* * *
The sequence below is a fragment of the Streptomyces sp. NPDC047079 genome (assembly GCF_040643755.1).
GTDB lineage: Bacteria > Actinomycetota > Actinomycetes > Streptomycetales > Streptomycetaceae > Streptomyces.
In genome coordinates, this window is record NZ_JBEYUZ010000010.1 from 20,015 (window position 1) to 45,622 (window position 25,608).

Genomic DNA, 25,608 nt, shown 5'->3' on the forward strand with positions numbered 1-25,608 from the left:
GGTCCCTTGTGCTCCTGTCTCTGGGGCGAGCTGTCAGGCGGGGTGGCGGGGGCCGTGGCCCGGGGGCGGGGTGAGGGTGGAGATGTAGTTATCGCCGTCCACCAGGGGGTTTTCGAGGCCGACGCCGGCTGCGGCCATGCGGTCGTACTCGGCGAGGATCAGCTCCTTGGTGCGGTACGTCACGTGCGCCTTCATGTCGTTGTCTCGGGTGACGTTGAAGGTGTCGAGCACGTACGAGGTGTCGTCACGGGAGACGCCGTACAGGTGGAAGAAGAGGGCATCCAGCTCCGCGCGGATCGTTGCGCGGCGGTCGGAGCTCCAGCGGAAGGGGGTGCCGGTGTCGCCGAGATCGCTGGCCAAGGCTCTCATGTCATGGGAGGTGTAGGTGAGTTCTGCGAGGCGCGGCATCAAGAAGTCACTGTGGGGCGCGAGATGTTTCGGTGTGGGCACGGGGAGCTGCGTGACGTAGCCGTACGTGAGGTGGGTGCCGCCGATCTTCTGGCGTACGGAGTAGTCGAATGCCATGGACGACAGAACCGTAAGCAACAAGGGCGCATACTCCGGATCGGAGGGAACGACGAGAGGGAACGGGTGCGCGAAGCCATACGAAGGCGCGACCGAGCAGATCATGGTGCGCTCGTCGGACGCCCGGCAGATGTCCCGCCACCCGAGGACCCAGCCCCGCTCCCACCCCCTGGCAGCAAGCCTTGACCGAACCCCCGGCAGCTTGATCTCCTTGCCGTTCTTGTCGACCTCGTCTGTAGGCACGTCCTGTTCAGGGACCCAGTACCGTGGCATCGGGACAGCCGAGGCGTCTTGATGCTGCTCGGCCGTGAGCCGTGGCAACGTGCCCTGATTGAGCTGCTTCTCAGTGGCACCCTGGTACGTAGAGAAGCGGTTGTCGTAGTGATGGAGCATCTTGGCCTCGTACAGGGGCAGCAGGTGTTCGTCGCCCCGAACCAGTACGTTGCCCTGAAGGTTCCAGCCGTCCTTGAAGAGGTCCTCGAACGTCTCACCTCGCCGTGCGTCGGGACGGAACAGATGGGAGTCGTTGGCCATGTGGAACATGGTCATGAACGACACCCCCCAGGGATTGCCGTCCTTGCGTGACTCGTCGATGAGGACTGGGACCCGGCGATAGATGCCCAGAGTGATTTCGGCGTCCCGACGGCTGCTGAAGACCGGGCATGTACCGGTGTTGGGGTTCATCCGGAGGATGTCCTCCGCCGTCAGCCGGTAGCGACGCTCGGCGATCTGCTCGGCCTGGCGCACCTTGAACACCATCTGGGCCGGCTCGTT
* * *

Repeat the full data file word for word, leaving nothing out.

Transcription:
The sequence below is a fragment of the Streptomyces sp. NPDC047079 genome (assembly GCF_040643755.1).
GTDB lineage: Bacteria > Actinomycetota > Actinomycetes > Streptomycetales > Streptomycetaceae > Streptomyces.
In genome coordinates, this window is record NZ_JBEYUZ010000010.1 from 20,015 (window position 1) to 45,622 (window position 25,608).

Genomic DNA, 25,608 nt, shown 5'->3' on the forward strand with positions numbered 1-25,608 from the left:
GGTCCCTTGTGCTCCTGTCTCTGGGGCGAGCTGTCAGGCGGGGTGGCGGGGGCCGTGGCCCGGGGGCGGGGTGAGGGTGGAGATGTAGTTATCGCCGTCCACCAGGGGGTTTTCGAGGCCGACGCCGGCTGCGGCCATGCGGTCGTACTCGGCGAGGATCAGCTCCTTGGTGCGGTACGTCACGTGCGCCTTCATGTCGTTGTCTCGGGTGACGTTGAAGGTGTCGAGCACGTACGAGGTGTCGTCACGGGAGACGCCGTACAGGTGGAAGAAGAGGGCATCCAGCTCCGCGCGGATCGTTGCGCGGCGGTCGGAGCTCCAGCGGAAGGGGGTGCCGGTGTCGCCGAGATCGCTGGCCAAGGCTCTCATGTCATGGGAGGTGTAGGTGAGTTCTGCGAGGCGCGGCATCAAGAAGTCACTGTGGGGCGCGAGATGTTTCGGTGTGGGCACGGGGAGCTGCGTGACGTAGCCGTACGTGAGGTGGGTGCCGCCGATCTTCTGGCGTACGGAGTAGTCGAATGCCATGGACGACAGAACCGTAAGCAACAAGGGCGCATACTCCGGATCGGAGGGAACGACGAGAGGGAACGGGTGCGCGAAGCCATACGAAGGCGCGACCGAGCAGATCATGGTGCGCTCGTCGGACGCCCGGCAGATGTCCCGCCACCCGAGGACCCAGCCCCGCTCCCACCCCCTGGCAGCAAGCCTTGACCGAACCCCCGGCAGCTTGATCTCCTTGCCGTTCTTGTCGACCTCGTCTGTAGGCACGTCCTGTTCAGGGACCCAGTACCGTGGCATCGGGACAGCCGAGGCGTCTTGATGCTGCTCGGCCGTGAGCCGTGGCAACGTGCCCTGATTGAGCTGCTTCTCAGTGGCACCCTGGTACGTAGAGAAGCGGTTGTCGTAGTGATGGAGCATCTTGGCCTCGTACAGGGGCAGCAGGTGTTCGTCGCCCCGAACCAGTACGTTGCCCTGAAGGTTCCAGCCGTCCTTGAAGAGGTCCTCGAACGTCTCACCTCGCCGTGCGTCGGGACGGAACAGATGGGAGTCGTTGGCCATGTGGAACATGGTCATGAACGACACCCCCCAGGGATTGCCGTCCTTGCGTGACTCGTCGATGAGGACTGGGACCCGGCGATAGATGCCCAGAGTGATTTCGGCGTCCCGACGGCTGCTGAAGACCGGGCATGTACCGGTGTTGGGGTTCATCCGGAGGATGTCCTCCGCCGTCAGCCGGTAGCGACGCTCGGCGATCTGCTCGGCCTGGCGCACCTTGAACACCATCTGGGCCGGCTCGTT